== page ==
Princess Marianne of the Netherlands

From Wikipedia, the free encyclopedia
Jump to navigation Jump to search
Princess Marianne
Princess Albert of Prussia
Karl Wilhelm Wach (toegeschreven) - Prinses Marianne van Nederland, 1832 (Amsterdam Museum).jpg
Born(1810-05-09)9 May 1810
Died29 May 1883(1883-05-29) (aged 73)
Reinharthausen Palace, Erbach, Eltville, Grand Duchy of Hesse
(m. 1830; div. 1849)
Wilhelmina Frederika Louise Charlotte Marianne
FatherWilliam I of the Netherlands
MotherPrincess Wilhelmine of Prussia

Princess Marianne of the Netherlands, Princess of Orange-Nassau (Wilhelmina Frederika Louise Charlotte Marianne; 9 May 1810 – 29 May 1883), was a member of the House of Orange-Nassau.


Born in Berlin, she was the youngest child and second daughter of King William I of the Netherlands by his wife Wilhelmine of Prussia. Her elder sister, Pauline, had died in 1806, long before her birth, so Marianne became the only daughter of her parents to survive to adulthood. Her two older brothers were the future King William II and Prince Frederik of the Netherlands. Two other brothers were stillborn.


In The Hague on 14 September 1830, Marianne married her first cousin Prince Albert, the fourth son of her mother's brother, King Frederick William III of Prussia. The union produced five children:

  • Charlotte (b. Schloss Schönhausen, near Berlin, 21 June 1831 – d. Meiningen, 30 March 1855), married on 18 May 1850 with the later Georg II, Duke of Saxe-Meiningen.
  • A son (Prinz-Albrecht-Palais, Wilhelmstraße, near Berlin, 4 December 1832). He was either stillborn or lived only a few hours.[1]
  • Albert (b. Berlin, 8 May 1837 – d. Kamenz, 13 September 1906), married Princess Marie of Saxe-Altenburg.
  • Elisabeth (b. Kamenz, 27 August 1840 – d. Kamenz, 9 October 1840).
  • Alexandrine (b. Berlin, 1 February 1842 – d. Schloss Marley, near Potsdam, 26 March 1906), married on 9 December 1865 to Wilhelm of Mecklenburg-Schwerin.
Johannes Wilhelm von Reinhartshausen, the son of Princess Marianne and Johannes van Rossum.

In 1845 she left her unfaithful husband and began to live with her lover and former coachman Johannes van Rossum [nl]. On 28 March 1849, Marianne and Albert of Prussia were formally divorced. Seven months later (30 October) in Cefalù, Sicily, she gave birth to her only child with van Rossum, a son, called Johannes Willem van Reinhartshausen [nl]. After this, the courts of The Hague and Berlin broke all contact with her. Marianne, Johannes and their son spent the following years in Italy and from 1853 at Weißwasser Castle near Jauernig.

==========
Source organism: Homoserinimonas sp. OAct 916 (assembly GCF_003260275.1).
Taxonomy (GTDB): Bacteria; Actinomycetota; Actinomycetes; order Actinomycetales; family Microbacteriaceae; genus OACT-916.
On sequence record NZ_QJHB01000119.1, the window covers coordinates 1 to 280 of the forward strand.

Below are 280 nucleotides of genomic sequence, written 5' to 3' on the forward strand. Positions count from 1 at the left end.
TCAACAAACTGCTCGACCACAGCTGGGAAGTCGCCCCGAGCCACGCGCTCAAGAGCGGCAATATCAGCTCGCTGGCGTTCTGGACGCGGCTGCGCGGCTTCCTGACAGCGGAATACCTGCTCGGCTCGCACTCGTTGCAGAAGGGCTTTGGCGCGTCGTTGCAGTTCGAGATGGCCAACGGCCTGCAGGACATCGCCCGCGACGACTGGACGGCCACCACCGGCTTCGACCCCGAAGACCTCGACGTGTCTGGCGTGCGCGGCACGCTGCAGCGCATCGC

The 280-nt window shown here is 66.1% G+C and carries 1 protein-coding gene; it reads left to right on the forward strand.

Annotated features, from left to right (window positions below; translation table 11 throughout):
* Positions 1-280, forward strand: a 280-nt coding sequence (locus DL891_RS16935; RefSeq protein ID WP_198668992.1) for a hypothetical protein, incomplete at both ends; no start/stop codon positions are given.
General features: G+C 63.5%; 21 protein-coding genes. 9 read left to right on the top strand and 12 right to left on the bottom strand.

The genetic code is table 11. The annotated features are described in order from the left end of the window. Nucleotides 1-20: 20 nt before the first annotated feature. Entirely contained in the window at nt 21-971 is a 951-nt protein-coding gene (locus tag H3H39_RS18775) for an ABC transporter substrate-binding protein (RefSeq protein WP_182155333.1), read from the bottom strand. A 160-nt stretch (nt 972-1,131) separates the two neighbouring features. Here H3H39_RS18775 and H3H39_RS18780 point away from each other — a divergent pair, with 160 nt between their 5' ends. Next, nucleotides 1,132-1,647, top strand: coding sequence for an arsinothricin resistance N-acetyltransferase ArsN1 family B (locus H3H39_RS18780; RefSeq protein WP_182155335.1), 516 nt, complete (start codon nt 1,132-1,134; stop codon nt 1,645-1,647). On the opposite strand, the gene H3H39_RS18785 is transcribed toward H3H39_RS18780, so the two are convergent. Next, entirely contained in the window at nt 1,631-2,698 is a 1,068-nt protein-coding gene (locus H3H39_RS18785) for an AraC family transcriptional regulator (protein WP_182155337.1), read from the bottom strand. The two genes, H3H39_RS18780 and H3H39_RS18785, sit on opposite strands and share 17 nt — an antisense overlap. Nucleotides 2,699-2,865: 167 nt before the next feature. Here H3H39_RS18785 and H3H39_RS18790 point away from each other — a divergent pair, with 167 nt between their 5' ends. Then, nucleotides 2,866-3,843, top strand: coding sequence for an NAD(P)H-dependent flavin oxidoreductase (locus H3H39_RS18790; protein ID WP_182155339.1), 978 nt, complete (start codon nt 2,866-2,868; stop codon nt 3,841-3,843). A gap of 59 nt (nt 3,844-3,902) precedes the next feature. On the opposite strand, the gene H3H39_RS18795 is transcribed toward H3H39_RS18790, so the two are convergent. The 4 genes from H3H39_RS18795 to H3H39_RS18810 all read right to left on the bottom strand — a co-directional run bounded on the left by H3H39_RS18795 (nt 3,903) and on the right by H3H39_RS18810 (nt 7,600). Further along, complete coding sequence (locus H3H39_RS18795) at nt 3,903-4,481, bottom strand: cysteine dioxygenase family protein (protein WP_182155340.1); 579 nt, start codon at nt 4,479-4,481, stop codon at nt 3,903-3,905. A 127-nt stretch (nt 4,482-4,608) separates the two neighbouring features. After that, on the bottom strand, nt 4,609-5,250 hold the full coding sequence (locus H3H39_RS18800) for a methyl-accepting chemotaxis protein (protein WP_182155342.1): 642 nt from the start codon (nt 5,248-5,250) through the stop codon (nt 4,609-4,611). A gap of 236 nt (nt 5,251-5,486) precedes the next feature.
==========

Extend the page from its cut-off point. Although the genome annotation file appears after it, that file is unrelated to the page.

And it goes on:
In 1855 Marianne bought Schloss Reinhartshausen [de] in Erbach, Rheingau. An unusually progressive woman and cultural visionary, she made the Schloss Reinhartshausen a cultural center of the Rhine. Marianne reconstructed part of the Schloss as a museum to house her collection of 600 paintings. The museum is known today as the Festsäle. The Schloss was always vibrant with many guests and Marianne encouraged young artists providing them accommodation. Of her treasures, 180 paintings, 110 drawings including watercolors and gouaches, as well as various sculptures can be found there today.

Princess Marianne of the Netherlands in later years (ca. 1880).

On Christmas Day of 1861, her son Johannes Wilhelm died of pneumonia in Reinhartshausen at age twelve. To honor him, Marianne donated 60.000 Gulden to the Erbacher locals for a piece of land on which a church was to be constructed. The church was completed and Johannes buried under its altar. The church, named after Johannes, is today’s Protestant church in Erbach.

In 1872 in the name of her father King Willem I, she donated 18,000 to Dillenburg to help finance the creation of a new lookout tower, Wilhelmsturm, to commemorate her ancestor William the Silent who received the envoys from the low countries at his home on this spot asking him to take the lead in their rebellion against the Spanish Netherlands.

On 10 May 1873, Johannes van Rossum, Marianne's partner for almost thirty years and the love of her life, died aged sixty-four. He was to be buried next to his son, but the local church-council thought it improper to bury an adulterer within the church-walls. His grave is to be found in the graveyard next to the church where the tombstone only mentions HRH the princess Marianne.

Marianne survived him by ten years and died in the Schloss Reinhartshausen in Erbach twenty days after her seventy-third birthday. She was buried next to Johannes van Rossum and close to their son.

Her eldest son, Prince Albert of Prussia, inherited her estate, included the Schloss Reinhartshausen. In 1940, her grandson, Prince Frederick Heinrich of Prussia -Albert's son- owned the property. Today the Schloss Reinhartshausen is a 5-star hotel.[2]



External links[edit]